Recent trends reflect the foodservice industry’s hesitancy to jump onto the social media bandwagon. It could be a tremendous source of revenue for your business, or it could be a public relations nightmare, if not properly managed and monitored. According to Fast Casual Magazine, most restaurants are taking a wait-and-see approach.
Many restaurants have implemented some form of social network, whether it be an online profile or a blog, but have found it difficult to engage their audience.
Some of the advantages of social networking include taking a one-on-one approach with customers, being able to answer questions and respond to comments, and to squash criticism before it becomes viral.
However, it is important to have a clearly communicated policy regarding comments about your establishment. Tell your visitors that you will respond to legitimate complaints and criticism via your profile or blog, but that you will not allow comments that are offensive, irrelevant or just plain rude. You can respond to these users in a private message, and let them know you’d like to help resolve their issue, but it’s important to control any chatter about you that occurs on your site—after all, that’s the whole idea behind social networking: it’s a means of communicating with others about a common theme.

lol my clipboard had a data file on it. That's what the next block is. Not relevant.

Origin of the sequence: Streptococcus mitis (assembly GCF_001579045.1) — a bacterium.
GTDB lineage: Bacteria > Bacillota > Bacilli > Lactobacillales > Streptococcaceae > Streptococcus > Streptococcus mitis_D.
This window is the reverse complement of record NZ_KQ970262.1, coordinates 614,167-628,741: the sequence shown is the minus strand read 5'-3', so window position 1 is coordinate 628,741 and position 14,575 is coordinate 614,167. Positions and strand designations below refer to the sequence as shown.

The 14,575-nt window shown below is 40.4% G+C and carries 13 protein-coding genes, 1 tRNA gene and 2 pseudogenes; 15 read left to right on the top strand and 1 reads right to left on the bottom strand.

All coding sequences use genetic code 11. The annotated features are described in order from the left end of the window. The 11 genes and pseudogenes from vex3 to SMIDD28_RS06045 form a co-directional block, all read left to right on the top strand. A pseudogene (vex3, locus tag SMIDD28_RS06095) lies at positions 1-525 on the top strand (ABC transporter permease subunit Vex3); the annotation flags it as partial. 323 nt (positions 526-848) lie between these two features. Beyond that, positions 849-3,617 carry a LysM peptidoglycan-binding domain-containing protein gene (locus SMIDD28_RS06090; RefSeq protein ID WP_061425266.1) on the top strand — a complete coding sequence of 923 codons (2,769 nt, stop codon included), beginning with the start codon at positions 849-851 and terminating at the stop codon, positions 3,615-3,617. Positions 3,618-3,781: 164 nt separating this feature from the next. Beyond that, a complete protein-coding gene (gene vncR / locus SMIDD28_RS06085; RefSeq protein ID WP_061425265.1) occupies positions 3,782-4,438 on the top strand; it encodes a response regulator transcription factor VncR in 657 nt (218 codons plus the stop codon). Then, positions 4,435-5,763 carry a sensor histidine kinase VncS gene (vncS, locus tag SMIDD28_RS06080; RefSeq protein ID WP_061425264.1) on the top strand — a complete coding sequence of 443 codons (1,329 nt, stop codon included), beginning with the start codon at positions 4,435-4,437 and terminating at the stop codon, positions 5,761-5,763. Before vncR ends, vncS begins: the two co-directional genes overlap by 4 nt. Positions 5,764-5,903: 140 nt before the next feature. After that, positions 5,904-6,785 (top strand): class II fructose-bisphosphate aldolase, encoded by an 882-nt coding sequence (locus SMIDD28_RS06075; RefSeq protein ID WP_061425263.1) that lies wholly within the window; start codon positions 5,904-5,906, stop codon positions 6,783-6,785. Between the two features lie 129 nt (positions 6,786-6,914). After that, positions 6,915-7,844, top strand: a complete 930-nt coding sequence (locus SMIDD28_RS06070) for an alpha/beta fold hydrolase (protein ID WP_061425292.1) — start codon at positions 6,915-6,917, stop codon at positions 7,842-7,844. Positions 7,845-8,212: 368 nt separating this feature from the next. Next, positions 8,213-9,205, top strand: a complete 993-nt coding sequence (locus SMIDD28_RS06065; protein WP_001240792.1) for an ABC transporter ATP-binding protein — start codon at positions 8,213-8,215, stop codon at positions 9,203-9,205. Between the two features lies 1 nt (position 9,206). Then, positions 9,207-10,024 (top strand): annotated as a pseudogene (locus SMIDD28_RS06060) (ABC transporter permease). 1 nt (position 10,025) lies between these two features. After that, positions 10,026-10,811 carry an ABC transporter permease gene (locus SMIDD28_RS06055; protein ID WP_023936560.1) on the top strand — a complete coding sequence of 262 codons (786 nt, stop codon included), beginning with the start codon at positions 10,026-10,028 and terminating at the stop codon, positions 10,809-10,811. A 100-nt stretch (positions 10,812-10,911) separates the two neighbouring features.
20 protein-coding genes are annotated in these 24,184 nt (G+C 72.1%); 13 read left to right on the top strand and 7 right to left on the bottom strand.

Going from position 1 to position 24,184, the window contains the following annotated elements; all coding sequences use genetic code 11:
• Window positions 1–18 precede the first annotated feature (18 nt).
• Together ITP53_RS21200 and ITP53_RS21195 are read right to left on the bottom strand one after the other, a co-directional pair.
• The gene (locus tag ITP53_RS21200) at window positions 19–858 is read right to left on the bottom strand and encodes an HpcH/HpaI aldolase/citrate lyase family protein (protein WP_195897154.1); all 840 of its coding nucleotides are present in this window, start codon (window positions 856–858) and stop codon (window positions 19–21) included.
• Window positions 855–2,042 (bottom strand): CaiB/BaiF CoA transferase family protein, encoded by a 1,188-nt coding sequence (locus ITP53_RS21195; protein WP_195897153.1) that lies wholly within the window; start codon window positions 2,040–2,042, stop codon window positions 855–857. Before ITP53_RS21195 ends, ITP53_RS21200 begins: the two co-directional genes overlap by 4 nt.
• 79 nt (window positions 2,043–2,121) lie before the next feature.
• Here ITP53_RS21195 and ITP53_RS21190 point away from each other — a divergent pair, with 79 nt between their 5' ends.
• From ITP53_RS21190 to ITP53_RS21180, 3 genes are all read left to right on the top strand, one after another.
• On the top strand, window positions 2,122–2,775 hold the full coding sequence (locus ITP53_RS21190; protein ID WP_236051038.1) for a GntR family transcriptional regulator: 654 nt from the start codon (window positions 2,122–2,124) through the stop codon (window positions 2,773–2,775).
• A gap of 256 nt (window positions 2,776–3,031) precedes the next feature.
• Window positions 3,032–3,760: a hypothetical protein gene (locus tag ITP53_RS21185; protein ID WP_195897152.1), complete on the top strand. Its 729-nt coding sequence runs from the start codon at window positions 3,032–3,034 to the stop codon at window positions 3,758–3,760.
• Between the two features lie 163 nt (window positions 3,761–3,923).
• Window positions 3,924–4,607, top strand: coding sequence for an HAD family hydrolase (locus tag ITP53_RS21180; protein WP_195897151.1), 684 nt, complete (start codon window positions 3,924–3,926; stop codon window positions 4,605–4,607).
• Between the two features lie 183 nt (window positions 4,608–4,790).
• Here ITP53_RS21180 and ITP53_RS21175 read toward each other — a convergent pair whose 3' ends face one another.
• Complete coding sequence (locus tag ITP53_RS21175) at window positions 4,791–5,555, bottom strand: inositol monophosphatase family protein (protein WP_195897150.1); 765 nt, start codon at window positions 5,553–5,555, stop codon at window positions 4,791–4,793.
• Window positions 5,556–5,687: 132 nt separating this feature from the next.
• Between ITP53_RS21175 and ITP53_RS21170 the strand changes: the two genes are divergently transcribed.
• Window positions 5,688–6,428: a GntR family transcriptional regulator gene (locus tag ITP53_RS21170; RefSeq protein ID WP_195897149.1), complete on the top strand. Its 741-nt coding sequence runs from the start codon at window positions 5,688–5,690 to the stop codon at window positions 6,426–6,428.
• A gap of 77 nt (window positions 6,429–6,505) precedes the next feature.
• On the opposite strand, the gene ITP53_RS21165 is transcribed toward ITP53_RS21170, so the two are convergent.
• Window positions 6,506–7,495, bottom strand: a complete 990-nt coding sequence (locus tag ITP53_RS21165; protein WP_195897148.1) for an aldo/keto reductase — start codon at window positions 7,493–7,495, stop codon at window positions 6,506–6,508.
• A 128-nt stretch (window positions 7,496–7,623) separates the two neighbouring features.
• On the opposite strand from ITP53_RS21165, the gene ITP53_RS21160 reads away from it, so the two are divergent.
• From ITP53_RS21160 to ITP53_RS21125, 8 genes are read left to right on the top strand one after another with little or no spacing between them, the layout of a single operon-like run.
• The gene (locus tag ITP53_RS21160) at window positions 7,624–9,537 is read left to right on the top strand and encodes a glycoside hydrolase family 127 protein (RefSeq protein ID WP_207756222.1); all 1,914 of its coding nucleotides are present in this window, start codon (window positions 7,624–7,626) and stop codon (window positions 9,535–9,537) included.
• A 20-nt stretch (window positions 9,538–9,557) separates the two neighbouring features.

Take a look at this blog’s comment policy here.
Social networking can also be a way for members of the foodservice industry to communicate with one another.
The most popular social network for the restaurant industry is FOHBOH, which boasts nearly 10,000 members from 100 countries. It is the self-proclaimed “water cooler” of the foodservice industry. It can also be a great way to share ideas, get feedback, make friends and new business connections and to learn and do business.
What kind of ways are you using the internet? Does your establishment belong to a social network? Do you have a blog? As always, your feedback is much appreciated.